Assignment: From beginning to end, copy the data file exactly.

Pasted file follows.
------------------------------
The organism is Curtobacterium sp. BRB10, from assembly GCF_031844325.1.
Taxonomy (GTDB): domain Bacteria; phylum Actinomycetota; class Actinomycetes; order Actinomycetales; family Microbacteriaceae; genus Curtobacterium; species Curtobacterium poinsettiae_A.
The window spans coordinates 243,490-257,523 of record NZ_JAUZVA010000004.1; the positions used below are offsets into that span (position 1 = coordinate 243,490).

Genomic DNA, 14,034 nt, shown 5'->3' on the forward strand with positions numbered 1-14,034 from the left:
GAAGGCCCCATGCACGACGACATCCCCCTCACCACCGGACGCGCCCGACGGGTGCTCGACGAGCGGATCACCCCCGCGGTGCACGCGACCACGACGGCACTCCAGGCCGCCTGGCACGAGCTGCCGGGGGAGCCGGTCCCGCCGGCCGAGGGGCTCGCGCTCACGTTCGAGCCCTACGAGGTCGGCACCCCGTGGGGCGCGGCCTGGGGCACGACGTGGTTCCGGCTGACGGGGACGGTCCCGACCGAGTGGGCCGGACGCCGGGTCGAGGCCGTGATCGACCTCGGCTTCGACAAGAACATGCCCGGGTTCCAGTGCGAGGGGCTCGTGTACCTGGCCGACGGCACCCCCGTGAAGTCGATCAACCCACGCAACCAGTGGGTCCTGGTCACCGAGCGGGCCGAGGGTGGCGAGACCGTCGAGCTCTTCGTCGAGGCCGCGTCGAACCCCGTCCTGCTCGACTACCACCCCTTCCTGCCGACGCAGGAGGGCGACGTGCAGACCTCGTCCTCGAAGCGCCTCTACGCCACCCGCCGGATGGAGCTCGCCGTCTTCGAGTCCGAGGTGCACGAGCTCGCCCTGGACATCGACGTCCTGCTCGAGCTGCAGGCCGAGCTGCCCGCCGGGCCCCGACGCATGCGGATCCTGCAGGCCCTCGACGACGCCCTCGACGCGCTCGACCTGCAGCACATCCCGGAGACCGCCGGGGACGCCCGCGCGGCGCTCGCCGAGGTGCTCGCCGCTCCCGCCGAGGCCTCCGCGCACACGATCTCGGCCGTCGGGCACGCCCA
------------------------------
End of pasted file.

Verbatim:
The organism is Curtobacterium sp. BRB10, from assembly GCF_031844325.1.
Taxonomy (GTDB): domain Bacteria; phylum Actinomycetota; class Actinomycetes; order Actinomycetales; family Microbacteriaceae; genus Curtobacterium; species Curtobacterium poinsettiae_A.
The window spans coordinates 243,490-257,523 of record NZ_JAUZVA010000004.1; the positions used below are offsets into that span (position 1 = coordinate 243,490).

Genomic DNA, 14,034 nt, shown 5'->3' on the forward strand with positions numbered 1-14,034 from the left:
GAAGGCCCCATGCACGACGACATCCCCCTCACCACCGGACGCGCCCGACGGGTGCTCGACGAGCGGATCACCCCCGCGGTGCACGCGACCACGACGGCACTCCAGGCCGCCTGGCACGAGCTGCCGGGGGAGCCGGTCCCGCCGGCCGAGGGGCTCGCGCTCACGTTCGAGCCCTACGAGGTCGGCACCCCGTGGGGCGCGGCCTGGGGCACGACGTGGTTCCGGCTGACGGGGACGGTCCCGACCGAGTGGGCCGGACGCCGGGTCGAGGCCGTGATCGACCTCGGCTTCGACAAGAACATGCCCGGGTTCCAGTGCGAGGGGCTCGTGTACCTGGCCGACGGCACCCCCGTGAAGTCGATCAACCCACGCAACCAGTGGGTCCTGGTCACCGAGCGGGCCGAGGGTGGCGAGACCGTCGAGCTCTTCGTCGAGGCCGCGTCGAACCCCGTCCTGCTCGACTACCACCCCTTCCTGCCGACGCAGGAGGGCGACGTGCAGACCTCGTCCTCGAAGCGCCTCTACGCCACCCGCCGGATGGAGCTCGCCGTCTTCGAGTCCGAGGTGCACGAGCTCGCCCTGGACATCGACGTCCTGCTCGAGCTGCAGGCCGAGCTGCCCGCCGGGCCCCGACGCATGCGGATCCTGCAGGCCCTCGACGACGCCCTCGACGCGCTCGACCTGCAGCACATCCCGGAGACCGCCGGGGACGCCCGCGCGGCGCTCGCCGAGGTGCTCGCCGCTCCCGCCGAGGCCTCCGCGCACACGATCTCGGCCGTCGGGCACGCCCA